Insulin, as well as other ligands which increase intracellular guanosine 3',5'-cyclic monophosphate (cGMP), augments thymic-derived (T)- lymphocyte effector activity as revealed by alloimmune lymphocyte-mediated cytotoxicity. The observation that insulin binds only to monocytes among circulating nonimmune human mononuclear cells fosterd reexamination of the mechanism by which insulin augments T-lymphocyte function. This report concerns a test of the hypothesis that the T cell is directly affected by insulin and that an insulin receptor emerges upon T lymphocytes consequent to immune activation. Spleens were removed from rats skin grafted across a major histocompatibility barrier. Lymphocytes were harvested from Ficoll-Hypaque density gradients and subsequently enriched for T cells by passage over one or two nylon wool columns. This population was composed of more than 98% T cells as assessed by surface marker techniques (Ig staining, erythrocyte antibody, and erythrocyte antibody complement rosetting, anti-T staining). There was no loss of augmentation of lymphocyte-mediated cytotoxicity induced by insulin, carbamycholine, and 8-bromo-cGMP in the purified cells when compared to unfractionated cells 7 days after transplantation. 125I-insulin bound saturably to the allostimulated T-enriched lymphocytes with maximum binding at 12.8 +/- 0.2 pg and a dissociation constant at equilibrium of 1.3 nM. In contrast, insulin receptors were not present on nonimmune T-enriched cells or on T cells from animals that received syngeneic grafts. The affinity of the lymphocyte insulin receptor was similar to that of more conventional insulin-sensitive tissues e.g., liver, adipocyte. After 89% of T cells from spleens on day 7 were lysed with anti-thy 1.1 antibody and complement, the ability to measure specific insulin binding was lost. These data confirm a physiologic role for insulin in T-lymphocyte effector function and describe the emergence of insulin receptors concomitant with cell sensitivity to ligand. Such receptors may play a role in hormonal modulation of the immune response.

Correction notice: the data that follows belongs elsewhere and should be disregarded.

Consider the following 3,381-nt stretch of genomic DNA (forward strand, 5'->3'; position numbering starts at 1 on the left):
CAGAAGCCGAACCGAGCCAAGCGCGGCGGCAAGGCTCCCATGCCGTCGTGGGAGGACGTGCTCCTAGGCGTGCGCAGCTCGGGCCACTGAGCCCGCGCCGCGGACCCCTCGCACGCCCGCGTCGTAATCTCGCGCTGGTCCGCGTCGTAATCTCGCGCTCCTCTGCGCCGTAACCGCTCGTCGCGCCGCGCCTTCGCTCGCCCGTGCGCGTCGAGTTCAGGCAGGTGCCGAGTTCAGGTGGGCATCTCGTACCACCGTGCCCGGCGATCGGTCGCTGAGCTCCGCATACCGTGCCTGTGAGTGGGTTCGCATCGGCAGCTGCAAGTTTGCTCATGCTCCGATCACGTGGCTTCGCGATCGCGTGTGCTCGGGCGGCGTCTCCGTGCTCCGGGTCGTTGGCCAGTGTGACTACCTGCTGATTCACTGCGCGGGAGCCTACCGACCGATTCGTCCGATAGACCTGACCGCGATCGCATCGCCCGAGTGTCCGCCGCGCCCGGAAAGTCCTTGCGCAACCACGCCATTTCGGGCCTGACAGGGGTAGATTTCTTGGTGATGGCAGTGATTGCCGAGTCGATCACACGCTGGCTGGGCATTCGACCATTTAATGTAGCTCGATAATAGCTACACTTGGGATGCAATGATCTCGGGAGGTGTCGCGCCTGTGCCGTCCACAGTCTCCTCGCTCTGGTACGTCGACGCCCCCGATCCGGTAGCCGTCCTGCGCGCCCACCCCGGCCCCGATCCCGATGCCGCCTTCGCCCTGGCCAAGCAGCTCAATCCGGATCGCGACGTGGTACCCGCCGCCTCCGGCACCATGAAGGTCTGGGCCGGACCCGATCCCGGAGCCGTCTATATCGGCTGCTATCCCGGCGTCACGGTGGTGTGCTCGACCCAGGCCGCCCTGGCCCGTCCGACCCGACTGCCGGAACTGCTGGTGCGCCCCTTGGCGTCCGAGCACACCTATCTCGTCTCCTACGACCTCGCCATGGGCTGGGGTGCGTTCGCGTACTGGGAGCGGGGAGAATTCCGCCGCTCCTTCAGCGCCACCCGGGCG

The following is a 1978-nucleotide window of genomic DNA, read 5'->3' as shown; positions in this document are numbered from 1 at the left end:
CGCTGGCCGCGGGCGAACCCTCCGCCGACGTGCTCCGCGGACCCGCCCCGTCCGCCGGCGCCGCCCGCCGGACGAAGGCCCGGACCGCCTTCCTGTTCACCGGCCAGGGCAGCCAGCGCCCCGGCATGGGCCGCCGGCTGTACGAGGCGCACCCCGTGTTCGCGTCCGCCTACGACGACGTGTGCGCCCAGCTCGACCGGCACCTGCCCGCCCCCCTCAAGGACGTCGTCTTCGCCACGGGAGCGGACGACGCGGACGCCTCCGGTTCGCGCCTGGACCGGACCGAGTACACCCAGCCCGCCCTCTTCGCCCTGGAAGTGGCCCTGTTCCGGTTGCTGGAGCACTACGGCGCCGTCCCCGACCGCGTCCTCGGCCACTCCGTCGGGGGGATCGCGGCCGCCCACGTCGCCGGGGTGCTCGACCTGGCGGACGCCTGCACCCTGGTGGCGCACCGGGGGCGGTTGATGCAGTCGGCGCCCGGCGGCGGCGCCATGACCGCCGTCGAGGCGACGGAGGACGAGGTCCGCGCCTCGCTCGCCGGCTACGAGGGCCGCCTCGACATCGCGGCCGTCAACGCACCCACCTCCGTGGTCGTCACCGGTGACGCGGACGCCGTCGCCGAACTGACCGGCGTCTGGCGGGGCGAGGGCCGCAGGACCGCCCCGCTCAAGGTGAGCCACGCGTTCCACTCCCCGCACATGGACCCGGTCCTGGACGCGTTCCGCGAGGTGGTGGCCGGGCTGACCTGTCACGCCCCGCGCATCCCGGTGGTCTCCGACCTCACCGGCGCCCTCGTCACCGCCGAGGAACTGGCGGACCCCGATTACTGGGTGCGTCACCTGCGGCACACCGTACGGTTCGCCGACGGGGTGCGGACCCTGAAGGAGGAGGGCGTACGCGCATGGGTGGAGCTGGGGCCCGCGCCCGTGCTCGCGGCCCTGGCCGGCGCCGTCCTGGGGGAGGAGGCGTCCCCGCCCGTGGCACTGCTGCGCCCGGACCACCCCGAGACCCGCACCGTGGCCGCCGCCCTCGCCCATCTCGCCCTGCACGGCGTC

Membrane glycoproteins have been studied in the normal lactating mammary gland and R3230 AC mammary tumor of the rat. Plasma membrane-enriched fractions were obtained from these tissues by discontinuous sucrose gradient centrifugation of a microsomal preparation from the tissue homogenates. The lightest membrane fractions (F-1 and F-2) have the greatest enrichment of plasma membrane markers, with a 14- to 20-fold purification of 5'-nucleotidase and Na+-K+ -adenosine triphosphatase over the homogenate values in both tumor and normal tissues for F-1. Electron microscopy shows smooth membrane vesicles for these fractions. Polypeptide analysis by acrylamide gel electrophoresis shows essentially the same patterns for F-1 and F-2 and only relatively minor differences between membrane components of tumor and normal tissues. Glycoprotein analysis of the polyacrylamide gels by periodate-Schiff staining indicates more dramatic differences. Membrane Fraction F-1 from normal tissue contains two major glycoproteins, GP-II and GP-III, while Fractions F-2 and F-3 contain an additional glycoprotein, GP-I, with a higher apparent molecular weight. In the tumor, the component corresponding to GP-III is decreased or absent and a new component GP-IV is seen at a lower apparent molecular weight.